How to Keep Active During Social Isolati…

Laura McCrystal
Laura McCrystal Saturday, 4 April 2020

How to Keep Active During Social Isolation

Our guide to keeping you fit while social distancing

How to Keep Active During Social Isolation

This is a very uncertain time for us all. Among many, many other concerns during this unprecedented time, you will need to consider how you achieve your exercise needs. Exercise has significant benefits for mental health and well-being, as well as joint health, muscle & bone density, and our immune systems. It is also a hugely proactive way of improving your lung function and cardiovascular health – which means if you were to become unwell, your chances of a good recovery are better! Exercise should not be another chore, or something to feel guilty about missing. It should be something you enjoy, so try and find something you look forward to.

The Department of Health recommend that adults engage in moderate intensity exercise at least 150 minutes a week. As a guide, “moderate” exercise means that you are breathing heavily but you are able to talk in full sentences, and examples include brisk walking, swimming or cycling. Now this is where it gets complicated when you are unable to leave the house! If you have an exercise bike or a treadmill, then you are in a much better position to be able to vary your exercise. If not – that is why we have written this blog, to help you achieve this target without any equipment.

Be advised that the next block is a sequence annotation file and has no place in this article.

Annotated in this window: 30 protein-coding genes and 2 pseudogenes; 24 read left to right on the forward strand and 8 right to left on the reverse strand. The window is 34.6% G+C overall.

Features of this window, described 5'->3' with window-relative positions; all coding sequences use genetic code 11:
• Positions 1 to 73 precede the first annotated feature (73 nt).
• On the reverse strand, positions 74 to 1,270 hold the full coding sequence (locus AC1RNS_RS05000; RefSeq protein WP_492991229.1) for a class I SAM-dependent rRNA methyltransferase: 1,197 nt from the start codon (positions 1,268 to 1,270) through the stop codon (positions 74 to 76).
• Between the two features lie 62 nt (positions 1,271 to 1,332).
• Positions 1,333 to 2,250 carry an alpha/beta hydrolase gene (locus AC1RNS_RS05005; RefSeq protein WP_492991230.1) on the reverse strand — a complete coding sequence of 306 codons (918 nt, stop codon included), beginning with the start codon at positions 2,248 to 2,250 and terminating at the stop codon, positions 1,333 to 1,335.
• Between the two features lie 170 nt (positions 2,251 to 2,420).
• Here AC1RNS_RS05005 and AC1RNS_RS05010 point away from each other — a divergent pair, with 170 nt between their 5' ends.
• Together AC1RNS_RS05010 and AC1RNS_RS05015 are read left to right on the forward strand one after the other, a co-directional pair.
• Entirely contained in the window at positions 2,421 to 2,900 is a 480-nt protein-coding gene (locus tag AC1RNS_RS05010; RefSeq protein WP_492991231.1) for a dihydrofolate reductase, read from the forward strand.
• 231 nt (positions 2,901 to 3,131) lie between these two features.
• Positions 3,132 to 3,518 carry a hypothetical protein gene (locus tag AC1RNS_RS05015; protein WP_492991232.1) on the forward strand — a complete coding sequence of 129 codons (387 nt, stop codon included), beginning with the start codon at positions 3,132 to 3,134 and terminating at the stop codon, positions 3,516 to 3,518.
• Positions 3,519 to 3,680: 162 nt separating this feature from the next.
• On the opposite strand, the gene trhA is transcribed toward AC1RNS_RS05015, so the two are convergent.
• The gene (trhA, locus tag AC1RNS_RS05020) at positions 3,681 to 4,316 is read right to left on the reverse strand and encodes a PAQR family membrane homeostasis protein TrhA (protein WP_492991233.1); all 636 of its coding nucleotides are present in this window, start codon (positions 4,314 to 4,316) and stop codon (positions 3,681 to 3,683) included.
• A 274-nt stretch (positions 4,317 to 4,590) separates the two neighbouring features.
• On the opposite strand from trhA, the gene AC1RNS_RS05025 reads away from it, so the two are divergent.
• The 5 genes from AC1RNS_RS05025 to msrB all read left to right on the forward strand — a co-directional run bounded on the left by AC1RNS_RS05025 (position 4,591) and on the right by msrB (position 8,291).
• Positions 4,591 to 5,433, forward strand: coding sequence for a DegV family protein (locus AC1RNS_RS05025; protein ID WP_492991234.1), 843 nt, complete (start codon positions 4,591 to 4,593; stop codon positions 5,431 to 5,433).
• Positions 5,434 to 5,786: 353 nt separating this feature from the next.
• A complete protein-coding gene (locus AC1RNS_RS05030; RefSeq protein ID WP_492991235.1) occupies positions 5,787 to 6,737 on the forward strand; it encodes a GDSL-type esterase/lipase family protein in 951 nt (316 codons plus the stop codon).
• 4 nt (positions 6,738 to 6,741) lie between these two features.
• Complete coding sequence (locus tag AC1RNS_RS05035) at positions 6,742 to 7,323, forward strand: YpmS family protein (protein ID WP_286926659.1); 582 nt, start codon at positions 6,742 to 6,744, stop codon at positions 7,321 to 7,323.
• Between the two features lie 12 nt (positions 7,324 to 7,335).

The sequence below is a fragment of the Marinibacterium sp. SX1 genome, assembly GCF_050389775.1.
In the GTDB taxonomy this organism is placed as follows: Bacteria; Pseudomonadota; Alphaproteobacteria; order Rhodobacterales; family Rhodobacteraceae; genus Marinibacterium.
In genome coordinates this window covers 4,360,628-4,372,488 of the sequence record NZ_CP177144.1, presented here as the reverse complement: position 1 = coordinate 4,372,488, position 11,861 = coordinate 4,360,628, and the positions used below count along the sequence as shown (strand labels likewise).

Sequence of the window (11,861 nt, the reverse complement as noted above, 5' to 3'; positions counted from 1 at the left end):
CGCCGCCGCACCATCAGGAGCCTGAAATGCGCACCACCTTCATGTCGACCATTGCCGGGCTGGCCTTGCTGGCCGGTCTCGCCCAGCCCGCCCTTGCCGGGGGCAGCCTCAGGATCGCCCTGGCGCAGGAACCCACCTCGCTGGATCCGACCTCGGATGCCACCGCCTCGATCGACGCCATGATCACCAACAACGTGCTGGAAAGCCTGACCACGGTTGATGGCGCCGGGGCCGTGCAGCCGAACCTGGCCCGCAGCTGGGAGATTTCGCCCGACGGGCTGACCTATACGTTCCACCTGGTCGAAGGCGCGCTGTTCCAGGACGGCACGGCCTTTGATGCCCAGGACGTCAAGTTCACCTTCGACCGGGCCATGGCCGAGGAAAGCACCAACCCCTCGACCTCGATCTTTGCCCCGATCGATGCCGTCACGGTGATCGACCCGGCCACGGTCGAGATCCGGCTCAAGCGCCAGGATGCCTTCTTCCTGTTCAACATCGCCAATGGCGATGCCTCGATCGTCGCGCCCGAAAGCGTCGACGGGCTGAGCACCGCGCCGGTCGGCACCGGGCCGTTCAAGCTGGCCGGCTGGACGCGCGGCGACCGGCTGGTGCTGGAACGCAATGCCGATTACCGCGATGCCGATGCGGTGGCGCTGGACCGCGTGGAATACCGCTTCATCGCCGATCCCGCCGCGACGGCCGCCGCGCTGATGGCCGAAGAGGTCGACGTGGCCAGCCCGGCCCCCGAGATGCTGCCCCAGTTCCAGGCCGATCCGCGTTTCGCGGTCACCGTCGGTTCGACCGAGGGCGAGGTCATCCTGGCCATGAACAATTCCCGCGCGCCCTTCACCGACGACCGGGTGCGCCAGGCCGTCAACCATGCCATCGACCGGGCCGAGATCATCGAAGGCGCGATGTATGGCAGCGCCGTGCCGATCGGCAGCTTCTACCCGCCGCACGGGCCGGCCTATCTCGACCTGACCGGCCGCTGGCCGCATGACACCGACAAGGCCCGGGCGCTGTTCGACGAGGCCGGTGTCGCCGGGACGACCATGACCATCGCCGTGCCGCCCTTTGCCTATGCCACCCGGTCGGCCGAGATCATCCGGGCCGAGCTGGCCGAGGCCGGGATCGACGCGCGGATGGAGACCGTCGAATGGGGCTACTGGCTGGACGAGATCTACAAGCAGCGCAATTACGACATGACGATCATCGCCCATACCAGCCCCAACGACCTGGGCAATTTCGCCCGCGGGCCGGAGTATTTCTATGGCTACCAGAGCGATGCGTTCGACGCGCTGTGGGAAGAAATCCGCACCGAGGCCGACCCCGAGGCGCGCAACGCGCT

150 minutes is very achievable when you realise that this works out as roughly 22 minutes a day (which we are going to round up to 25- because it’s great to beat the target!).

It is also highly recommended that you incorporate some strength (resistance) training a minimum of twice a week. This can easily be done with household objects as weights (if you don’t have any), using your bodyweight as resistance, or by using some resistance bands.


If you are completely new to exercise, and have a history of high (or very low) blood pressure, heart problems, breathing difficulties (e.g. asthma, emphysema or COPD), or are very overweight – you are still safe to exercise, but you must consider the intensity. It is never too late to make a start, but as a general rule, start small and build up slowly.


It is important to note that ALL exercise can be broken up into small increments, which is necessary if you are managing any niggles! It is also important to understand that, in most cases, working into some discomfort (not pain) is safe. As a general rule, if the discomfort eases off within 20-30 minutes of stopping the exercise, you are working in a safe range. Even if you have arthritis or soft tissue pain, gradually exposing the body to a stimulus (in this case, exercise) will encourage the body to adapt and should eventually start to feel more comfortable. Pacing is key – you may need to take more breaks than you feel you need, to help you keep going for longer.

Get in touch with us for specific and individual advice about your problem if you find it is stopping you being able to improve your exercise capacity. Whether it is a new problem or a chronic problem, we can help!